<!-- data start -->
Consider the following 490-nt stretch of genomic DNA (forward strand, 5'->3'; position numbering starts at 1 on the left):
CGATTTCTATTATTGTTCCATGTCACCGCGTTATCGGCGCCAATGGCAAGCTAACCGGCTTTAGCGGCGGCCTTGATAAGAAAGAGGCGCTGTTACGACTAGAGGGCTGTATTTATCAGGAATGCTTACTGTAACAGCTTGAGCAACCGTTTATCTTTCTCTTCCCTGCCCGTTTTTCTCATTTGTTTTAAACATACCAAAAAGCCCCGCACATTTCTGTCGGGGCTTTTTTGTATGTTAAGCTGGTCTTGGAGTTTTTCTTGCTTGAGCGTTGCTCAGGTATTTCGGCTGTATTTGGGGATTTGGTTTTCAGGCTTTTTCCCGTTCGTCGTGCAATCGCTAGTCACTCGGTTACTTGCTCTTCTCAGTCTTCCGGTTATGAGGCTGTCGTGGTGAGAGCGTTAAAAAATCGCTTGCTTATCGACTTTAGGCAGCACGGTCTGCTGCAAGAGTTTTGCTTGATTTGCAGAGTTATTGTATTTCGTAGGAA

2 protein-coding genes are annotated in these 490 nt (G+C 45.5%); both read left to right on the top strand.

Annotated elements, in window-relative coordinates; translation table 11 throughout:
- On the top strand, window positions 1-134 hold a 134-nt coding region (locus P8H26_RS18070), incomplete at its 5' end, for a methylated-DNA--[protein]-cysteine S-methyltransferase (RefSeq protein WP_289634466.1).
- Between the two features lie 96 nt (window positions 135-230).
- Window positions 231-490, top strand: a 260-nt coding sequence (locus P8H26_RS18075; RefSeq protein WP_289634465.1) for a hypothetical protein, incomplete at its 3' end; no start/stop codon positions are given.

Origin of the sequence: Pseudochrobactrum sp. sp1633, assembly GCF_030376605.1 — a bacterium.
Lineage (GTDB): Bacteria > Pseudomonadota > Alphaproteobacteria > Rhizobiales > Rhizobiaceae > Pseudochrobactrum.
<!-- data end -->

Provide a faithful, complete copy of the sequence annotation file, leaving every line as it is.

Consider the following 490-nt stretch of genomic DNA (forward strand, 5'->3'; position numbering starts at 1 on the left):
CGATTTCTATTATTGTTCCATGTCACCGCGTTATCGGCGCCAATGGCAAGCTAACCGGCTTTAGCGGCGGCCTTGATAAGAAAGAGGCGCTGTTACGACTAGAGGGCTGTATTTATCAGGAATGCTTACTGTAACAGCTTGAGCAACCGTTTATCTTTCTCTTCCCTGCCCGTTTTTCTCATTTGTTTTAAACATACCAAAAAGCCCCGCACATTTCTGTCGGGGCTTTTTTGTATGTTAAGCTGGTCTTGGAGTTTTTCTTGCTTGAGCGTTGCTCAGGTATTTCGGCTGTATTTGGGGATTTGGTTTTCAGGCTTTTTCCCGTTCGTCGTGCAATCGCTAGTCACTCGGTTACTTGCTCTTCTCAGTCTTCCGGTTATGAGGCTGTCGTGGTGAGAGCGTTAAAAAATCGCTTGCTTATCGACTTTAGGCAGCACGGTCTGCTGCAAGAGTTTTGCTTGATTTGCAGAGTTATTGTATTTCGTAGGAA

2 protein-coding genes are annotated in these 490 nt (G+C 45.5%); both read left to right on the top strand.

Annotated elements, in window-relative coordinates; translation table 11 throughout:
- On the top strand, window positions 1-134 hold a 134-nt coding region (locus P8H26_RS18070), incomplete at its 5' end, for a methylated-DNA--[protein]-cysteine S-methyltransferase (RefSeq protein WP_289634466.1).
- Between the two features lie 96 nt (window positions 135-230).
- Window positions 231-490, top strand: a 260-nt coding sequence (locus P8H26_RS18075; RefSeq protein WP_289634465.1) for a hypothetical protein, incomplete at its 3' end; no start/stop codon positions are given.

Origin of the sequence: Pseudochrobactrum sp. sp1633, assembly GCF_030376605.1 — a bacterium.
Lineage (GTDB): Bacteria > Pseudomonadota > Alphaproteobacteria > Rhizobiales > Rhizobiaceae > Pseudochrobactrum.